Ivan Szelenyi, William Graham Sumner Professor of Sociology and Political Sciences, Yale University, USA.
"Will the Divine save us? It depends. This book follows a resolute path in explaining why. Human life has been sustained by recurrent addictions to a plenitude that is not always in our cards. The promises of unlimited growth and the ‘trickling down’ of wealth, the building of God’s Kingdom on earth, are not just showing their intrinsic limits. The perceptive and uncompromising explorations of the group of scholars who have contributed to this book show, from a variety of disciplinary and socio-cultural perspectives, how it is the process itself of claiming one’s due with whatever means (ethical, legal, political) that has accelerated the collapse of modern innerwordly eschatologies. Their serial subversions of ideals of good life in harmony with the cosmos have transformed human sociability into a ‘Game of Thrones’ of mutually imitative, and spiraling competitive, claims and counterclaims. The contributions to the volume suggest how the biopolitical forms of management of social and political life are not the outcome of a mere technocratic summoning of divine omnipotence from the top down. They are increasingly internalized by subjects who intensify and so ‘valorize’ the liminal whirlpool of self-feeding energeia (ενέργεια), as shown by the dynamics developing in such different fields like economic theory, social media, and drinking habits."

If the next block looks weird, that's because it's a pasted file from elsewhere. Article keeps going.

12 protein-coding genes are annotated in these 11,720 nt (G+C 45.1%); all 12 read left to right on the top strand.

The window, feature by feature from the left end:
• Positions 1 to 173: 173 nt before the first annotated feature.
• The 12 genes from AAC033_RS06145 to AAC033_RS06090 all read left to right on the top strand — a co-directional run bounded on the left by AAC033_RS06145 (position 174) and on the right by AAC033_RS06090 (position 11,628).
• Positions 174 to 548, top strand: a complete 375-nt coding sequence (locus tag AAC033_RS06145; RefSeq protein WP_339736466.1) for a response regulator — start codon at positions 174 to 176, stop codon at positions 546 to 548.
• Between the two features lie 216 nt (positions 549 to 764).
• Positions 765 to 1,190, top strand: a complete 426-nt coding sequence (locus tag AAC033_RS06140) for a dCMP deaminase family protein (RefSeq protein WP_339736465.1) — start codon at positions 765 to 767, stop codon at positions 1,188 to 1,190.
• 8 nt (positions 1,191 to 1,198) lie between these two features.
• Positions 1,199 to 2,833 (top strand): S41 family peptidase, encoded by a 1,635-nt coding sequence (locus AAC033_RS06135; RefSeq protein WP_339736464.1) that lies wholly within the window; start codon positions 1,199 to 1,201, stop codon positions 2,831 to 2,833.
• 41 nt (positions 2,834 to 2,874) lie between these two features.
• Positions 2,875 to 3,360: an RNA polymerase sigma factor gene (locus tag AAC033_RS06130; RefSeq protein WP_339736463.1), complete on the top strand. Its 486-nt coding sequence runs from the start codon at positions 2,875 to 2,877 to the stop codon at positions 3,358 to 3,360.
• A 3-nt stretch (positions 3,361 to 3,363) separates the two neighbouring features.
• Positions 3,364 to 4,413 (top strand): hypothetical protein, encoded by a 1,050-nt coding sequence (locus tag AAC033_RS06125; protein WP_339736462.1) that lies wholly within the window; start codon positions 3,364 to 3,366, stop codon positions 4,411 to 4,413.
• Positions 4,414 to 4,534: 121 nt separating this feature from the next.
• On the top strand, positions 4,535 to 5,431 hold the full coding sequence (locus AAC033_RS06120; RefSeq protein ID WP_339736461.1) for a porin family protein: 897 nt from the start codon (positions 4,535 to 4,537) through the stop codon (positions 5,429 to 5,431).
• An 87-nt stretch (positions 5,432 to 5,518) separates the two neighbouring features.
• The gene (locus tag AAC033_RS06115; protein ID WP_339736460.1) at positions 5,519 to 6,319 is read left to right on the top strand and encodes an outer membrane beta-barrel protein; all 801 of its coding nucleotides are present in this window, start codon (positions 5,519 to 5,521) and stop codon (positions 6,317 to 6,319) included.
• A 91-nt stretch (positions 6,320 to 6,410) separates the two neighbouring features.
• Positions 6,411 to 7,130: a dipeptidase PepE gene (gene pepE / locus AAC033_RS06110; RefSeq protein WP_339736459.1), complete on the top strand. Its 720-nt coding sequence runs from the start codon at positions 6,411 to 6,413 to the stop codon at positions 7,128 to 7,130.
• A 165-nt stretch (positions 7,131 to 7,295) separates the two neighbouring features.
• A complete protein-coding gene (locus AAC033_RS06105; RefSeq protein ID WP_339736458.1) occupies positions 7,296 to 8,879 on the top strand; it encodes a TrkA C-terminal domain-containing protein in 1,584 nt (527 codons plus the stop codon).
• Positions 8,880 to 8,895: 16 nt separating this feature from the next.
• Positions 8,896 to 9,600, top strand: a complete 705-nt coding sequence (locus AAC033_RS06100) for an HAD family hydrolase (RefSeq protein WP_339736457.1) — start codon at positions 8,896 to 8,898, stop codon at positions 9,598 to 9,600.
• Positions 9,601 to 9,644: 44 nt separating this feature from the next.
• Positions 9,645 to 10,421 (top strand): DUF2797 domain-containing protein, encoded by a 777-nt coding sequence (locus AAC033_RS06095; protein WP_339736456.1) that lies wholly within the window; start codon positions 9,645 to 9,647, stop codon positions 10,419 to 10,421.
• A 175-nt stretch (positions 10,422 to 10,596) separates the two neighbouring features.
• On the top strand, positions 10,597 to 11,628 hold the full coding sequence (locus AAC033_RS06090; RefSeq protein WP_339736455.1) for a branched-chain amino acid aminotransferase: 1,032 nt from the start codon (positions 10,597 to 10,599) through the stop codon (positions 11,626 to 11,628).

Armando Salvatore, Barbara and Patrick Keenan Chair in Interfaith Studies and Professor of Global Religious Studies (Society and Politics), McGill University, Canada.
"This is a subversive book as it addresses the elephant in the room of modernity: our latent desires and the overt fear and anxiety of becoming gods in a cosmos we have declared to be essentially meaningless and amoral – a declaration which emerges, as the authors claim, out of a social cosmos characterized by subversion and schismogenesis. This is a bleak and yet stimulating description of our modernity; a description, which even though does not guide you to how to save the world, at least explains why it is damned."
Manussos Marangudakis, Professor of Sociology, University of the Aegean, Greece.
"The present volume may, at first blush, seem to propose unlikely connections and resonances among concepts one does not usually associate with one another, namely 'subversion', 'technology' and 'divinisation'. This intuitive response should not lead one to ignore the reasoned claims of its authors, for they are as timely as they are significant for any attempt to recuperate a sense of what it means to be a person in the face of a 'divinising' technocratic culture that continually, endlessly, 'subverts' one's sense of self, replacing it with uncertainty and mere mimicry. It confronts one with the paradoxical task of 'subverting subversion' in the specific sense attributed to the concept here."
Bert Olivier, Extraordinary Professor of Philosophy, University of the Free State, South Africa.